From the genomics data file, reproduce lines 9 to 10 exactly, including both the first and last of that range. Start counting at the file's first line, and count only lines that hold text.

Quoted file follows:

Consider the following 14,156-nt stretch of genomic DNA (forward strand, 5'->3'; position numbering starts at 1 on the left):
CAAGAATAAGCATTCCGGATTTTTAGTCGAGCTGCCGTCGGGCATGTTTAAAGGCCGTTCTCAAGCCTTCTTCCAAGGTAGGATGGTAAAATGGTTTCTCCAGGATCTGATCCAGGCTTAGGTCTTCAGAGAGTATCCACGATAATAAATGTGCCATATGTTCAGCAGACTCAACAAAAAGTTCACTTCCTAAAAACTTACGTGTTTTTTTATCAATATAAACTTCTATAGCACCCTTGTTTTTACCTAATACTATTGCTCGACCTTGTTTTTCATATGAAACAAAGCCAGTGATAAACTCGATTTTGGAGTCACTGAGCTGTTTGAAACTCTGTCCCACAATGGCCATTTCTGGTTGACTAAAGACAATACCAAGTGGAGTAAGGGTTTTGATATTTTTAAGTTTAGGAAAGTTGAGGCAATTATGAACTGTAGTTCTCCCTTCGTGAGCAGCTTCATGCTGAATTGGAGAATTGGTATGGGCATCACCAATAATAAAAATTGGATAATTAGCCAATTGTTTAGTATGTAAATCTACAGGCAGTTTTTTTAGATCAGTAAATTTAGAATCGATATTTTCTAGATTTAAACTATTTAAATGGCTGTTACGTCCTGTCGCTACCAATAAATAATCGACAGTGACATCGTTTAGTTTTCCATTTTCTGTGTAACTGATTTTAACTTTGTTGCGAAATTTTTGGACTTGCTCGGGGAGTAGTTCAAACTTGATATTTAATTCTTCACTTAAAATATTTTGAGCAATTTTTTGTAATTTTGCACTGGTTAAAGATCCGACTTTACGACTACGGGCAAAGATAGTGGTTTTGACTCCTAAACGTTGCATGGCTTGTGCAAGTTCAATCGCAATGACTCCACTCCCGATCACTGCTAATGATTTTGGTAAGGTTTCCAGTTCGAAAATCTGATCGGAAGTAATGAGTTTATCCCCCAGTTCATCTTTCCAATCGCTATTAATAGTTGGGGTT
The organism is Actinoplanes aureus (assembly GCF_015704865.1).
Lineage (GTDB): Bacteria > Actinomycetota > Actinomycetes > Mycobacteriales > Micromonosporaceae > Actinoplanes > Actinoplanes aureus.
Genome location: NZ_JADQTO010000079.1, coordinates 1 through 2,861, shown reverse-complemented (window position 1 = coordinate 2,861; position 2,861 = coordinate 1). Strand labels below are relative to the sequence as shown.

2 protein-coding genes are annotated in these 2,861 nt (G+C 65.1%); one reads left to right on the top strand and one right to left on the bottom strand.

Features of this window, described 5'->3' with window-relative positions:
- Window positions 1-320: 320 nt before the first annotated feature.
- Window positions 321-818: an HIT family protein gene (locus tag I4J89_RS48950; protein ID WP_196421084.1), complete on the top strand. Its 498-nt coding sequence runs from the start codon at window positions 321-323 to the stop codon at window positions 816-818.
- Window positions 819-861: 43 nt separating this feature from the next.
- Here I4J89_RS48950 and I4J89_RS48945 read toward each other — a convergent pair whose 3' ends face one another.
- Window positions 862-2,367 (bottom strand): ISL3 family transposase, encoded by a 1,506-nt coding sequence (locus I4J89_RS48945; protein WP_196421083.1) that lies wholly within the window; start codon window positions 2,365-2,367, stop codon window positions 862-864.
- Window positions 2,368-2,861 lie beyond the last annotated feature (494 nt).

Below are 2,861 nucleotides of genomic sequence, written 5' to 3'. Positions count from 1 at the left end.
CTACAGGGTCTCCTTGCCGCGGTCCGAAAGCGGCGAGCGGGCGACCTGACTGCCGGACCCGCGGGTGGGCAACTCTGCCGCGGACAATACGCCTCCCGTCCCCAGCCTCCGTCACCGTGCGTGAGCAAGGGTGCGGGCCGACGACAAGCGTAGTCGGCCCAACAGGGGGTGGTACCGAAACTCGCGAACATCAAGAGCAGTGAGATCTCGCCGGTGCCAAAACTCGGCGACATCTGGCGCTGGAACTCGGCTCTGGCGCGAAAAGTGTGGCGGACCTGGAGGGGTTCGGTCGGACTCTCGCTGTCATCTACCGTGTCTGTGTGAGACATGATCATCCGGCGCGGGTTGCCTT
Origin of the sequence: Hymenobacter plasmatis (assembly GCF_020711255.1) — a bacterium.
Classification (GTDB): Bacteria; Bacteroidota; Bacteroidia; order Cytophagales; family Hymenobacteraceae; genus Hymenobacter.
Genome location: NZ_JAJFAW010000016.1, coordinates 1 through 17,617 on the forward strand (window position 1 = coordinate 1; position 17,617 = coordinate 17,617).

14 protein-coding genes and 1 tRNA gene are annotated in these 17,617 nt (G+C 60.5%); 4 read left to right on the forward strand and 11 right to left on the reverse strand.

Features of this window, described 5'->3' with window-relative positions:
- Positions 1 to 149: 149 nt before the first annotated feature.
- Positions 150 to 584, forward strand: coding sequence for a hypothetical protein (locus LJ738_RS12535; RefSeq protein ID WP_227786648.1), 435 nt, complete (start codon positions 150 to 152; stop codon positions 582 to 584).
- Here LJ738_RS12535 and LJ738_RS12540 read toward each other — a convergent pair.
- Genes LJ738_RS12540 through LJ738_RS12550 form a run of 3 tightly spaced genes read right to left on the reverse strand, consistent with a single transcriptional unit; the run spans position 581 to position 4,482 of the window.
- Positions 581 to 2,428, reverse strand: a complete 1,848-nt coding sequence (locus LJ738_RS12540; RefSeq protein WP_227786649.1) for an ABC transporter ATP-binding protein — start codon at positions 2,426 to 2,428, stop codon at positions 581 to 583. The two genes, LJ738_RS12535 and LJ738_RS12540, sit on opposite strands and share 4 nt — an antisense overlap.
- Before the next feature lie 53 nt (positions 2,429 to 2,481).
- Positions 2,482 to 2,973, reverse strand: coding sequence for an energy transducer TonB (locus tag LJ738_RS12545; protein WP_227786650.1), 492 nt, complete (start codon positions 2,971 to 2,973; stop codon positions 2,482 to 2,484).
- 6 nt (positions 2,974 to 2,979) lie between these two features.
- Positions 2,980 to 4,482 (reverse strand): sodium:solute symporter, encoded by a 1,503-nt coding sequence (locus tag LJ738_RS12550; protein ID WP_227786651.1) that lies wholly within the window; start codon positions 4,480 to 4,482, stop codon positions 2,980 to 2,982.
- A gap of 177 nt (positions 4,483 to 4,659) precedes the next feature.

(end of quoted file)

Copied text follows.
- Window positions 321-818: an HIT family protein gene (locus tag I4J89_RS48950; protein ID WP_196421084.1), complete on the top strand. Its 498-nt coding sequence runs from the start codon at window positions 321-323 to the stop codon at window positions 816-818.
- Window positions 819-861: 43 nt separating this feature from the next.